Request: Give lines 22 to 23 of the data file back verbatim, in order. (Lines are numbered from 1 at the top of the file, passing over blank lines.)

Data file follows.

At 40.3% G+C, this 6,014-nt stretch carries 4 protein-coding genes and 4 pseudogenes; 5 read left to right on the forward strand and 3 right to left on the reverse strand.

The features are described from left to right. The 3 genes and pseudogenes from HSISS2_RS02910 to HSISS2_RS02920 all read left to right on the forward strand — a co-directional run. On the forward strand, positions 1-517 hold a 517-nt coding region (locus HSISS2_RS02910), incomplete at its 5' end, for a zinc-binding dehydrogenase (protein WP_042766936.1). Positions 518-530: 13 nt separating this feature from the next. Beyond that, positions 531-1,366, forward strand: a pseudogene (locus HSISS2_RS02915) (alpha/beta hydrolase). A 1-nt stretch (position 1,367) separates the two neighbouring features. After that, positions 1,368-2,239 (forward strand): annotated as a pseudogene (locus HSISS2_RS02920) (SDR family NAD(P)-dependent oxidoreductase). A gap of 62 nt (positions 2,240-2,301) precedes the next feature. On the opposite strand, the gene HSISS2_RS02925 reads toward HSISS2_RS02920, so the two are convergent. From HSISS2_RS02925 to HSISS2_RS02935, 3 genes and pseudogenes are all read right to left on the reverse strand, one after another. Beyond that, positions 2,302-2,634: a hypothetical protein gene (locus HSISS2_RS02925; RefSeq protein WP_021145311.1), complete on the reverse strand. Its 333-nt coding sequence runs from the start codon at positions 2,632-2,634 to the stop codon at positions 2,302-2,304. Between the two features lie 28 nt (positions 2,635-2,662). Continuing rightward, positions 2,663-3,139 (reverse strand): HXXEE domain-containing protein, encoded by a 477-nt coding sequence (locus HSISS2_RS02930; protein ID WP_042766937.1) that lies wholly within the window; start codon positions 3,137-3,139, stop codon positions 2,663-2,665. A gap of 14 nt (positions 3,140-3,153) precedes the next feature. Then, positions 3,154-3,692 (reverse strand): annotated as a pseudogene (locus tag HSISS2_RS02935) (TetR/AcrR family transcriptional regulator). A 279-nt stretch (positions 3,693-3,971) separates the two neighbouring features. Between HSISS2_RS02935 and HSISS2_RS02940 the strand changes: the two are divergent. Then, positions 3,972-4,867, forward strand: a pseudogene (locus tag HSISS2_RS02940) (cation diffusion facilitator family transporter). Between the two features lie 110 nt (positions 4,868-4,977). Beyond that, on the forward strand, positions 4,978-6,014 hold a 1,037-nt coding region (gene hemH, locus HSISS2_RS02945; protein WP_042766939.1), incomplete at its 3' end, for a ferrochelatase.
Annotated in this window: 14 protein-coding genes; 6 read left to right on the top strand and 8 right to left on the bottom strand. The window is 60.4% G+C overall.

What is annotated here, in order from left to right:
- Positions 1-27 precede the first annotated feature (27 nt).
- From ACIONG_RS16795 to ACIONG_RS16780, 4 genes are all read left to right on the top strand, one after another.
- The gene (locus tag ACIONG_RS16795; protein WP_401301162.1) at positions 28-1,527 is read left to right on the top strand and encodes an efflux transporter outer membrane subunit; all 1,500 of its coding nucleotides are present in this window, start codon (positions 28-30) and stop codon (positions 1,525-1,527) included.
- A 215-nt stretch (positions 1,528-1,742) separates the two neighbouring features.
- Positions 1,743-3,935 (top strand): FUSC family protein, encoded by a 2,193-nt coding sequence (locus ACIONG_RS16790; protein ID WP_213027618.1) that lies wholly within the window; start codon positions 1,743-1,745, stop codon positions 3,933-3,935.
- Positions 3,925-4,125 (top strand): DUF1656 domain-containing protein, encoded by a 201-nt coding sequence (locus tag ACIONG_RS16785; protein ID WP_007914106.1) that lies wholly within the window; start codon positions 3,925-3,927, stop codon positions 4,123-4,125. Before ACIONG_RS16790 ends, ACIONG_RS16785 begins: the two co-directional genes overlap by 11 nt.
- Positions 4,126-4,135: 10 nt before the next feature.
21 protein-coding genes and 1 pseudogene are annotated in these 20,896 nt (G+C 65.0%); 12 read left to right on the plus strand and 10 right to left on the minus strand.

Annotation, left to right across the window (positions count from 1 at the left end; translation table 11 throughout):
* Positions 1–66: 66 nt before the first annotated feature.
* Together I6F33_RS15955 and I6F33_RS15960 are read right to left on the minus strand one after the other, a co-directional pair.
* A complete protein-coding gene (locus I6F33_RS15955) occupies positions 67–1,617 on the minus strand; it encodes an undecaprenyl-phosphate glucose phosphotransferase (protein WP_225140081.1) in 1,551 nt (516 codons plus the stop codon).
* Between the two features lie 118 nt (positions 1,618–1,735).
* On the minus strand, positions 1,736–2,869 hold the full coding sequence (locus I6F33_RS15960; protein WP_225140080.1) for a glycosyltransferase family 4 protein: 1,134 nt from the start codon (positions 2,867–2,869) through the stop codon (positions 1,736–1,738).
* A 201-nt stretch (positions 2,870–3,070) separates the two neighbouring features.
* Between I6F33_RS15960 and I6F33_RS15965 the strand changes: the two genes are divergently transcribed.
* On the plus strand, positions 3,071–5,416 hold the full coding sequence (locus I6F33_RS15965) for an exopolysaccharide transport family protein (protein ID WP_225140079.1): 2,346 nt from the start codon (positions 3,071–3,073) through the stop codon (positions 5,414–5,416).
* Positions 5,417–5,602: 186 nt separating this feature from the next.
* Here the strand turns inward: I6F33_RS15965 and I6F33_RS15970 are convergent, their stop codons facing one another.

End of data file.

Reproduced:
* Positions 5,417–5,602: 186 nt separating this feature from the next.
* Here the strand turns inward: I6F33_RS15965 and I6F33_RS15970 are convergent, their stop codons facing one another.